Subscribe to be notified for updates: RSS feed

About

Animals, like people, suffer from disease and require proper care from the veterinarian, the farmer and the pet owner. When disease occurs, diagnosis and treatment under veterinary care should follow. Whenever possible, prevention is always better than cure. Keeping animals healthy and treating them with dignity is one of the main objectives of the animal health industry and applies equally to companion animals, livestock and wild animals.

Addressing misperceptions about antibiotic use in animal health

IFAH-Europe supports the Responsible Use of antibiotics. This means use in the context of biosecurity, good housing and ventilation, good hygiene, appropriate nutrition, regular monitoring of animal health and welfare, animal health planning, use of diagnostics, vaccination, and using and maintaining the pharmacovigilance system when necessary, as well as the use of antibiotics under veterinary prescription.

Responsible Use also means ensuring transparency on how antibiotics are used. By highlighting the facts about the use of antibiotics in animal health we hope to address some general misperceptions. 

 

Are antibiotics given to animals without diagnosis?

According to EU law, when antibiotics are needed for animals, they can only be prescribed by a veterinary surgeon. A vet will not prescribe an antibiotic if it is not appropriate and it is particularly important that when antibiotics are prescribed, the instructions are followed exactly as directed by the veterinary surgeon. Practically, this means giving the animal the correct dose of antibiotic for the entire duration of treatment.

This ensures that animals receive the optimal dose of antibiotic, for the required amount of time to inhibit or kill the bacteria causing the infection or disease. Reducing the duration of treatment or reducing the dose prescribed can impact on the effectiveness of treatment and allow the survival of resistant bacteria.

 

 

Do farm animals really need antibiotics?

No matter the type of farming practice, animals can get sick and we have a moral obligation to keep our animals healthy.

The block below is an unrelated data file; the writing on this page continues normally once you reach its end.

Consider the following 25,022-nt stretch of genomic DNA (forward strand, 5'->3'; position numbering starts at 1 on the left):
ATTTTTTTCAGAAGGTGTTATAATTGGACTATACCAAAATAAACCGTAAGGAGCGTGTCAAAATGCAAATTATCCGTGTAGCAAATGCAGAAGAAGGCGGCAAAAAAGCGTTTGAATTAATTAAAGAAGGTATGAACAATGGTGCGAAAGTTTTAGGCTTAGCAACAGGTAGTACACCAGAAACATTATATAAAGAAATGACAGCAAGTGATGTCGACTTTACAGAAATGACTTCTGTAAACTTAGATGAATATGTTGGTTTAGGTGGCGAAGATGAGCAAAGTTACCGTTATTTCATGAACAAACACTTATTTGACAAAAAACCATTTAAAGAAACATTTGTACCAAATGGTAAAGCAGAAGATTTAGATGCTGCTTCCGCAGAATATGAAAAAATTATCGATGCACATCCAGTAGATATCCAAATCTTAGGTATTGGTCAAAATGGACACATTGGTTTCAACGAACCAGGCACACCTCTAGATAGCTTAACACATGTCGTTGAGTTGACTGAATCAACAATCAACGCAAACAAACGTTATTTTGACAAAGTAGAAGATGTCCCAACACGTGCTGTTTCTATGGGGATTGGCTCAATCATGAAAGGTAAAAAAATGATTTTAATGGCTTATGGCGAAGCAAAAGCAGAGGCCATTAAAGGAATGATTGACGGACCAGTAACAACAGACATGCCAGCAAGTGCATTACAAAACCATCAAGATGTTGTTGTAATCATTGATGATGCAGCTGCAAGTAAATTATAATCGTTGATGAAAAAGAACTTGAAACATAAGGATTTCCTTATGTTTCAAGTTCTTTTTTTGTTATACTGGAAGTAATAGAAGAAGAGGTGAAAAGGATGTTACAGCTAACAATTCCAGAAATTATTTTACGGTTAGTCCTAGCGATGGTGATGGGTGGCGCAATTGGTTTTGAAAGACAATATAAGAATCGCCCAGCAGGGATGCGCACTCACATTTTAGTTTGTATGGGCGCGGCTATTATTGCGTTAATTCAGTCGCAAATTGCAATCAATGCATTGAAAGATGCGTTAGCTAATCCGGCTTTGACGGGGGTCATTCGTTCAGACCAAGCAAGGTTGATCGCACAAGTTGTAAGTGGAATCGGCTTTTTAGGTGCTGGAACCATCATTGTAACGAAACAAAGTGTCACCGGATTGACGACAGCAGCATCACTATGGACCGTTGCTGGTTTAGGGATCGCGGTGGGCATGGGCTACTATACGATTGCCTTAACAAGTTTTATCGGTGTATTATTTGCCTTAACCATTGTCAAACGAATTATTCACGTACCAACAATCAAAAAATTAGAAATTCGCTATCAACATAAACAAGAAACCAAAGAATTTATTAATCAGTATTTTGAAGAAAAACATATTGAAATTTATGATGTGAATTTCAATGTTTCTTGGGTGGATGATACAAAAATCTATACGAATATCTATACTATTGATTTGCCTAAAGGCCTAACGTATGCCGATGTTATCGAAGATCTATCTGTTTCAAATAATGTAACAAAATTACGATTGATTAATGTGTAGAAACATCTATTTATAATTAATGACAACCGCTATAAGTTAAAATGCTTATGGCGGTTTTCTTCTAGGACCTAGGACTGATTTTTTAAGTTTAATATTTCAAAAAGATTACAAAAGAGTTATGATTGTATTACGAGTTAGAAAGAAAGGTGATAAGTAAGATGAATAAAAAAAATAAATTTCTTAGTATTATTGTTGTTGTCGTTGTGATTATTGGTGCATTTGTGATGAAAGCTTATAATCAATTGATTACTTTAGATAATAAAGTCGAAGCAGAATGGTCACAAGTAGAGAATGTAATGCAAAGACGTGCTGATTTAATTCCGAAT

Managing animal health often relies on the use of veterinary medicines, including antibiotics. Farmers, vets and all those involved in the care of animals also have a legal duty to protect the health and welfare of animals under their care and so they should have access to the necessary tools to do so. 

 

Is AMR a new phenomenon?

Science shows that long before antibiotics were used in medicine, antibiotic-resistant bacteria existed. Strains of bacteria with the ability to inactivate modern antibiotics were discovered in silt deposits dating back 30,000 years, so this phenomenon is neither new, nor is its origin necessarily a product of human activity. Alexander Fleming the pioneer of penicillin rang the warning bell during his Nobel Prize acceptance speech in 1945, saying that, “…the ignorant man may easily underdose himself and by exposing his microbes to non-lethal quantities of the drug make them resistant.”

So, whilst this is not a new phenomenon, it is a growing challenge that requires concerted efforts from all parties involved to use antibiotics responsibly in order to safeguard their future use.

 

Are antibiotics overused in animal production?

Animals, just like people, suffer from disease and require proper care from the veterinarian, the farmer and the pet owner. Like with all animal medicines, we promote the responsible use of antibiotics when treating bacterial disease in all animals, both pets and farm animals.

This means using the correct amounts, for the correct length of time, when necessary and only under veterinary prescription. Responsible use of medicines in animals is based on a holistic approach of minimising disease through concepts including: biosecurity (for farms), good housing, good hygiene, appropriate nutrition, regular monitoring of health and welfare including vaccination when advised, and herd health planning on farms.
Watch our animation for more info.